Cooperation Needed on US Tax Reforms

November 10, 2011 Taxation in USA

Secretary Timothy F. Geithner,  John PodestaWASHINGTON D.C. – The US Treasury Secretary is calling for national politicians to cooperate over currently proposed tax reforms, in order to save country from further economic slowdowns or tax hikes.

In a presentation given at the Intel semiconductor plant in Arizona on November 8th, the US Treasury Secretary Timothy Geithner called for greater cooperation between members of the national Congress to pass tax reforms and ensure the country’s economic stability and growth.

The Treasurer said that unless Republicans and Democrats can soon see eye to eye on tax and economic reforms, the country will need to raise corporate tax rates. He explained that without sufficient and timely tax reforms the USA will not be able to address its debt problems, and will spiral into a further economic downturn.

The warning comes only three weeks before a joint committee of representatives of the Republicans and Democrats are scheduled to release a national plan to reduce the national deficit by USD 1.2 trillion. The US President Barack Obama has submitted a proposed plan to the Committee, consisting of a number of spending reductions and tax increases. The plan included measures which would remove some tax benefits for the country’s wealthiest citizens, while implementing tax cuts for middle income earners and small businesses. The proposed plan is seeing a deadlock within the Committee and wide opposition from Republicans in the Congress.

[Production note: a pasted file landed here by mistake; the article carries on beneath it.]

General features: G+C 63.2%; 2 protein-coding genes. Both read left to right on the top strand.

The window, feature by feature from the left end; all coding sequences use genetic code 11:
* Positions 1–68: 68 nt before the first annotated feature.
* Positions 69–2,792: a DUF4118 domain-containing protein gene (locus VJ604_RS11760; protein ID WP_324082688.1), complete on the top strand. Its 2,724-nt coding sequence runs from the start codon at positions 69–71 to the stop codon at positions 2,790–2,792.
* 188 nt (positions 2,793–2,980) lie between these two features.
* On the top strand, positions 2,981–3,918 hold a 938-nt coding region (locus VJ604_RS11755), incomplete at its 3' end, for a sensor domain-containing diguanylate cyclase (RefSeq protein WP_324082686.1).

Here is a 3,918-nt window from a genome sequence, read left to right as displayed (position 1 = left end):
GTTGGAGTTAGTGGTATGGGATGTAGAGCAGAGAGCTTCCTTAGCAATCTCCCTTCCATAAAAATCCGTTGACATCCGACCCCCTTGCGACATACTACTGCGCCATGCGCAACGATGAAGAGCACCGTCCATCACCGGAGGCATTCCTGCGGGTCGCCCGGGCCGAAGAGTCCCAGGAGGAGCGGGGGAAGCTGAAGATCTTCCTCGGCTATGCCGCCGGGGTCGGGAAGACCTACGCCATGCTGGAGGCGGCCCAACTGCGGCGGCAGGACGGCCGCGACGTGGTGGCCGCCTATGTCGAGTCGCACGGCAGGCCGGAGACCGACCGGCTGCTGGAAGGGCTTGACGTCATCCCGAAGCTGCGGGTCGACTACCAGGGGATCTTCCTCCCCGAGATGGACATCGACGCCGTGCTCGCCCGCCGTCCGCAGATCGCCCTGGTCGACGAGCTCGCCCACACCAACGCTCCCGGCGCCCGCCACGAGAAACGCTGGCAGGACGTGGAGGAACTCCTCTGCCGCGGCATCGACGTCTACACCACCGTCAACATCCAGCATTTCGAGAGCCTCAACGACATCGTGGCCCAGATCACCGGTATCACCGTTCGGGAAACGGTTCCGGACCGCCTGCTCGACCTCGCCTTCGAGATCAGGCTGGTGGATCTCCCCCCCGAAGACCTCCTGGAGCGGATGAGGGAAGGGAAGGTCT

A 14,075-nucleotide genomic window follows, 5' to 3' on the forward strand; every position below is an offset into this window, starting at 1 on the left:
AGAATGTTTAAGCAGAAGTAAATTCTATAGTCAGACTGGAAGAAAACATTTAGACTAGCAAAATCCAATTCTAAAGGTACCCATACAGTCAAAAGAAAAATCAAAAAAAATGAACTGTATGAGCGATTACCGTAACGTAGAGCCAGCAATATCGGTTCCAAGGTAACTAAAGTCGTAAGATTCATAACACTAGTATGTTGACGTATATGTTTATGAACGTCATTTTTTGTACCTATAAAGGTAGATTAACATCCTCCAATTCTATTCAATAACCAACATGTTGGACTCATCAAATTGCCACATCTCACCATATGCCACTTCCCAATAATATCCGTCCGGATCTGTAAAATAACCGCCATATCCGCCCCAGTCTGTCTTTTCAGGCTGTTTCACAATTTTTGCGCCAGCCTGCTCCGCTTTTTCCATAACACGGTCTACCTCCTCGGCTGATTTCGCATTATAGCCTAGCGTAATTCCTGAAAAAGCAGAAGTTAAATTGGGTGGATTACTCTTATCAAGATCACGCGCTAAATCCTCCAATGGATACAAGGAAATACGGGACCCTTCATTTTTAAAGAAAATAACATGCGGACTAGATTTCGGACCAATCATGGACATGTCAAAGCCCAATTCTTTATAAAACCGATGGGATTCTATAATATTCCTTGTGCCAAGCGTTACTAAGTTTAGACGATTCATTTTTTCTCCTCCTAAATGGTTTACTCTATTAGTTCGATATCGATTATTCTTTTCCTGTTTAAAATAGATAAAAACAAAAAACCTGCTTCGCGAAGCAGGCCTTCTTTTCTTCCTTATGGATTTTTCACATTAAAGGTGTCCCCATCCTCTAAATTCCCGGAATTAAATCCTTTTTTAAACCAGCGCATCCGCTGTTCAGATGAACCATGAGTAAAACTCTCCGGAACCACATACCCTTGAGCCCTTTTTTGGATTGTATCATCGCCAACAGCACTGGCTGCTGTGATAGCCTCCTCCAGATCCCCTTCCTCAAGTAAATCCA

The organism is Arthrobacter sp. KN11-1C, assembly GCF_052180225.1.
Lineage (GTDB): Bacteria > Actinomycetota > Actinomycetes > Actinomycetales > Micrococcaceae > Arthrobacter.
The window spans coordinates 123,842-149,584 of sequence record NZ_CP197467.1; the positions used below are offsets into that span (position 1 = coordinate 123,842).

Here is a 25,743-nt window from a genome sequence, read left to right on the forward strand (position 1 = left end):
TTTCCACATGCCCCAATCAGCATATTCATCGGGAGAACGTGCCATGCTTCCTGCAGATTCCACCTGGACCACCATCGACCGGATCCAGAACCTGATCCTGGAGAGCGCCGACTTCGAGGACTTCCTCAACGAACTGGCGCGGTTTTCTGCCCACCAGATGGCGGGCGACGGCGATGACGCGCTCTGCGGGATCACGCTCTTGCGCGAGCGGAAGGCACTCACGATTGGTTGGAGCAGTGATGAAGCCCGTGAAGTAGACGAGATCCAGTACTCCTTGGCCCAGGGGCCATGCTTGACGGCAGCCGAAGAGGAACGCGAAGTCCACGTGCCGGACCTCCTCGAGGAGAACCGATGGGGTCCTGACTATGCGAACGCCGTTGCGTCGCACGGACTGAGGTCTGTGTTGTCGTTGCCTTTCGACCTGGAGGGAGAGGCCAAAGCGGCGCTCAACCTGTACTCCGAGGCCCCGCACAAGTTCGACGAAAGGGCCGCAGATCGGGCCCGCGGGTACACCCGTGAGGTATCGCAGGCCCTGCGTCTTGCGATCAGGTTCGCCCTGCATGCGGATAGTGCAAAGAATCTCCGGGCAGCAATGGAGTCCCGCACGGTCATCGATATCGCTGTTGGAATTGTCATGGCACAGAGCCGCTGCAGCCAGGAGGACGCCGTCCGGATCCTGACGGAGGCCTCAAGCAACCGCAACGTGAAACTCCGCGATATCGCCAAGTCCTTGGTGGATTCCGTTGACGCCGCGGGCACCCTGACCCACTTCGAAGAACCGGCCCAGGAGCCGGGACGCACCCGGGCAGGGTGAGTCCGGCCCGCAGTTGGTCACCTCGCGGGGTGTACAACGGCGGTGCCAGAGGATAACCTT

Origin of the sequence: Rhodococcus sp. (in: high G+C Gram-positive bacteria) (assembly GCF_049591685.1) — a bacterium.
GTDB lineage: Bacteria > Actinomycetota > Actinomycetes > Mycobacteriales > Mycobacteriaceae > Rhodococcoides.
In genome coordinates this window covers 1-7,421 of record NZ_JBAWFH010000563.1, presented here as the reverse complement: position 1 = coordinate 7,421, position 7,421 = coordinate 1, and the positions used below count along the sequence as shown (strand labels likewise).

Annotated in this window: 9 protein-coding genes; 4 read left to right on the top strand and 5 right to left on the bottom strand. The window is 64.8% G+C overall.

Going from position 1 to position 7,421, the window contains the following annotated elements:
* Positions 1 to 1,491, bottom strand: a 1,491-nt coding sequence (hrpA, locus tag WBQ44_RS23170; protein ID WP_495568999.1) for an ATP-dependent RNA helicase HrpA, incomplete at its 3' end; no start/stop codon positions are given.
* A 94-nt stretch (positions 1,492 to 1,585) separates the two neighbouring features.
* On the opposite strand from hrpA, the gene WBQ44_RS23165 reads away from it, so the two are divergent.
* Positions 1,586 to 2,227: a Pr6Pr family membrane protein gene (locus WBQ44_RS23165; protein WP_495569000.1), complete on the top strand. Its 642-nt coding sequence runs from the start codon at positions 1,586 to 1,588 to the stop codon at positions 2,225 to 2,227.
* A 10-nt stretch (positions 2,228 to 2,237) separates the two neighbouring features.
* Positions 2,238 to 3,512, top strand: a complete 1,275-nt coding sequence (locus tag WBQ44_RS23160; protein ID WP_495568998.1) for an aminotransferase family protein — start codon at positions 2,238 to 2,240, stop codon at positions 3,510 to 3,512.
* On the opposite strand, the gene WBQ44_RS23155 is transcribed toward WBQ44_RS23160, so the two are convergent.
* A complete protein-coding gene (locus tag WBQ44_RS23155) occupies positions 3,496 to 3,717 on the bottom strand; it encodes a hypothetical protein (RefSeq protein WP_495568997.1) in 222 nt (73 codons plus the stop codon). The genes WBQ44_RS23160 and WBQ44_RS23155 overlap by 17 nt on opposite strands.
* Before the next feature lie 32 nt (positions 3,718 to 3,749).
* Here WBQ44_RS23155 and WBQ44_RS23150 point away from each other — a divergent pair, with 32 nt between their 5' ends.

Timothy Geithner claimed that unless the President’s proposals are passed, all taxpayers in America will experience some increased tax liabilities. He added that if tax reform is not handled efficiently, the country will see a sharp decline in funding for services, education and infrastructures.

If the Committee cannot reach an agreement by the end of November, the national budget will be cut by USD 1.2 trillion, with approximately half the reductions coming from lowered military funding and another half from cuts to social services. In addition, the move will likely result in the removal of previously instated tax cuts for corporations and wealthy individuals.

Photo by Center for American Progress